Why the ferocity of the attacks on the civilization of the pharaohs? The Chosen People are referred to dozens of times in the Old Testament as having come “out of Egypt.”

The Exodus defines who the Chosen People are; the common experience of having come “out of Egypt” is almost a synonym for Israel. And this even predates slavery in Egypt, for Jacob — the father of the 12 tribes, Israel himself — dies in Egypt, but not before making his son Joseph promise that his body will be taken back to the promised land. “Do not bury me in Egypt. … carry me out of Egypt” (Genesis 47:29–30). As Joseph did for his father, so he made his descendants promise that his bones, too, would be carried away, “out of Egypt” (Genesis 50:25).

Biblical Egypt is not a land of pure wickedness or oppression — it is not Babylon. Indeed, it was a land of refuge for Jacob and his sons; later it would serve the same purpose for the Holy Family. Matthew speaks of the flight into Egypt, but at the same time refers to prophecy that the Messiah would come out of Egypt (Matthew 2:15). Egypt is a land to leave behind.

Ancient Egypt was a land to leave behind precisely because it was such a prosperous and thriving civilization. Or rather, because it achieved its greatness through a mastery of — and a faith in — the natural world. Man needed to break out of Egypt, for all that Egypt offered was the best that man could do through reliance on his own reason. And that is not only not good enough for salvation, but a hindrance to it.

Eternal Aspirations

Salvation begins with the realization that man is not capable of saving himself, not capable of mastering his world, not capable of living forever.

The enormous energies of ancient Egypt were poured into precisely those tasks. If pride was the original sin in Eden, Egypt was sin run amok — not in debauchery, but worse, in delusions of divinity.

The pantheon of Egyptian gods was populated by the forces of nature, which the scholars of ancient Egypt were extraordinarily adept at understanding. But cosmic gods — like river gods and crocodile gods and fertility gods — are not really gods at all, but the names given to phenomena that are subject to man's knowledge and even manipulation. They were not so much gods as they were testaments to the Egyptians’ own knowledge.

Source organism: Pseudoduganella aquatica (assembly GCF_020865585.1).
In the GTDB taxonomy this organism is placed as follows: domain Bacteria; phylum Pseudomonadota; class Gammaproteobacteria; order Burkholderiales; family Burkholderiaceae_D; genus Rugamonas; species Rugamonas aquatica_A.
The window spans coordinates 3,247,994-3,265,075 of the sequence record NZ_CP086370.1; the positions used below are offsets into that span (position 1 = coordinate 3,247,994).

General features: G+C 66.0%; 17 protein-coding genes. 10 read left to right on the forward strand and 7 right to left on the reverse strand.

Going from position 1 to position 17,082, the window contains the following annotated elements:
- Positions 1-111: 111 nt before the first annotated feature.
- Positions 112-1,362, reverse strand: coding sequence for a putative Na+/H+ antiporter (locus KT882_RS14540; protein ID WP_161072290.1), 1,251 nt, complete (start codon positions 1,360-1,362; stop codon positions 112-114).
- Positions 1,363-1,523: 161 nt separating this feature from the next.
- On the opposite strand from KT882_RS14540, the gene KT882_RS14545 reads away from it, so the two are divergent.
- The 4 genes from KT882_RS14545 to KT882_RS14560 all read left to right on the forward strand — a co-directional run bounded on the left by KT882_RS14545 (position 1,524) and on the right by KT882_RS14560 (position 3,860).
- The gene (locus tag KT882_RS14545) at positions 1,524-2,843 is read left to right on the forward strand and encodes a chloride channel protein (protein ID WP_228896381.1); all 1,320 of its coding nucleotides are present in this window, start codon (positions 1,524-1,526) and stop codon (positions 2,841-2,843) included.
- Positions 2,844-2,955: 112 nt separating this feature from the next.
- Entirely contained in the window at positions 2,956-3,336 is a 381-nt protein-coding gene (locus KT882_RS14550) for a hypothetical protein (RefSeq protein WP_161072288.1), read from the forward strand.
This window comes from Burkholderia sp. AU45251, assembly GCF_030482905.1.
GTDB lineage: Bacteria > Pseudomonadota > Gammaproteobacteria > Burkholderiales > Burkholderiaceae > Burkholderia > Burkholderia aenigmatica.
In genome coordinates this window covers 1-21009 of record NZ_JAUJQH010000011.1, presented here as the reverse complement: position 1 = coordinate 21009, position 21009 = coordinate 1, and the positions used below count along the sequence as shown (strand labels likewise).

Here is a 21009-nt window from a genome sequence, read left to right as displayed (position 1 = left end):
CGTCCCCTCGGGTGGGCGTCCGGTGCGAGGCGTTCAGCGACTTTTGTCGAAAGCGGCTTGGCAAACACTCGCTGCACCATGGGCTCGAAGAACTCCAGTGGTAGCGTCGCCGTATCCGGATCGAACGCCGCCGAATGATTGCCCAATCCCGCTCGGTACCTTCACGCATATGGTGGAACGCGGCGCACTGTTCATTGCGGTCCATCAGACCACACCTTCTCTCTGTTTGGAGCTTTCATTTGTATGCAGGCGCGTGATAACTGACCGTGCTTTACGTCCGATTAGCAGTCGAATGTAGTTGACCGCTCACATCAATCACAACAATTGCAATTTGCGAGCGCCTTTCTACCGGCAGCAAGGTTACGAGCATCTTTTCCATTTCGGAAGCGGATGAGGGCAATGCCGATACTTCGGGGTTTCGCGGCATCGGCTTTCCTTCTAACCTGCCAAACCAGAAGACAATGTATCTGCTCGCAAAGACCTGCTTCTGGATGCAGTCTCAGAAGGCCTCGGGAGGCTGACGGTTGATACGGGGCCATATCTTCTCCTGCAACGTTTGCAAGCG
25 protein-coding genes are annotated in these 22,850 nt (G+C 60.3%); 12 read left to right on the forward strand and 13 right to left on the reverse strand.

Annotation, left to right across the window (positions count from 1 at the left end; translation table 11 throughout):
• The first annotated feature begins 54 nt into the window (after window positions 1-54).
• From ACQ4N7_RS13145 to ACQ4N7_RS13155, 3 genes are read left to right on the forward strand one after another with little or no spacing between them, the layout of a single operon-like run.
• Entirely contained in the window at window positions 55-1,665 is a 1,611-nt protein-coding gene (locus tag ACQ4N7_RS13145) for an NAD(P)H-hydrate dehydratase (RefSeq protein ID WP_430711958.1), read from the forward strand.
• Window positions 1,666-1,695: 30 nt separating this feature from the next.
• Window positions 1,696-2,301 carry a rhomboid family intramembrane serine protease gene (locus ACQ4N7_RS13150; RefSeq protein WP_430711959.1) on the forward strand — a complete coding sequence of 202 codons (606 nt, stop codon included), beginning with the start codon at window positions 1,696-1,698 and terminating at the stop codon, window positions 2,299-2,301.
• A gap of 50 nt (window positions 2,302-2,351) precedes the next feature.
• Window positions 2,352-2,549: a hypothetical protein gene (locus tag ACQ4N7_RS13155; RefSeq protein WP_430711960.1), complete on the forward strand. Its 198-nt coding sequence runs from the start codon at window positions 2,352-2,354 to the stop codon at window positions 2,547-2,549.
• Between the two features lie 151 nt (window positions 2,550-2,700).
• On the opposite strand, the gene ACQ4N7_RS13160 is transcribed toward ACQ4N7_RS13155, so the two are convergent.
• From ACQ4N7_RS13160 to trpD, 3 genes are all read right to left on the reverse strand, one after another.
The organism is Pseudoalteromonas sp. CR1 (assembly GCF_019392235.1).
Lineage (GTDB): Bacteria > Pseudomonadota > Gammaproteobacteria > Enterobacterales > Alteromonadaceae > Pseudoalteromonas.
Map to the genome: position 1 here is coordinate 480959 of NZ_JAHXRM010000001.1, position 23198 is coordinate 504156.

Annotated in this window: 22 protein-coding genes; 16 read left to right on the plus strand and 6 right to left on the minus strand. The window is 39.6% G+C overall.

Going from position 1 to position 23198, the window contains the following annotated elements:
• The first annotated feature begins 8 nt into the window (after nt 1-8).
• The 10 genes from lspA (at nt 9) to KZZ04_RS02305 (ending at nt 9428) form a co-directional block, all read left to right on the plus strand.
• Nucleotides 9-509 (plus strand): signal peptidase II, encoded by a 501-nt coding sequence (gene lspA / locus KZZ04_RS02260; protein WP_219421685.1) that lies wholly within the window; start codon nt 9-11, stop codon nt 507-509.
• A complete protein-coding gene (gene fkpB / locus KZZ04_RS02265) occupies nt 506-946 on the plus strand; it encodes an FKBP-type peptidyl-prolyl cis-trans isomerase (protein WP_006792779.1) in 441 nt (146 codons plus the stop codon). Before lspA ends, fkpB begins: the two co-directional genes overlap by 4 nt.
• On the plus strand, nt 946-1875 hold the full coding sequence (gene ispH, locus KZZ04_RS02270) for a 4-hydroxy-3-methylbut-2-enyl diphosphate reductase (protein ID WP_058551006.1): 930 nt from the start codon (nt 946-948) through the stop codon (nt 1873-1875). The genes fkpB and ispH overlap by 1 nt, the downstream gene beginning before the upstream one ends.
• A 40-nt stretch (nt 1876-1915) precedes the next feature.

“Non in dialectica complacuit Deo salvum facere populum suum,” said St. Ambrose: Not by the ways of logic did it please God to save his people. Not by the ways of ancient Egypt would God save his people, where men achieved scientific and engineering feats that even today defy explanation, but by the ways of the ragtag farmers and shepherds whom the Egyptians kept for slaves.

Salvation that comes by way of the empty tomb begins with the realization that, by himself, the best man can aspire to is being buried in a fancy tomb.

Ancient Egypt represents the best man can do on his own, under gods of his own creation, to save himself. And because it was the best attempt, it needed to be drowned in the Red Sea, as a warning to all those who would seek salvation through man's self-assertion. Israel is the people saved for no other reason than God's having chosen to save them (Deuteronomy 7:7).

The polemic against Egypt is a warning against the ultimate emptiness of all that man does without God.

Christians look at Easter to a different kind of emptiness: The emptiness of the tomb that testifies that there is another way, a way that depends only on allowing oneself to be chosen. Man chose for himself in Eden and ended up building tombs in Egypt.

The folly of the pharaohs was to build tombs as eternal homes. The empty tombin the garden is God's definitive word that a tomb is no place for man to live.

Raymond de Souza is the Register's Rome correspondent.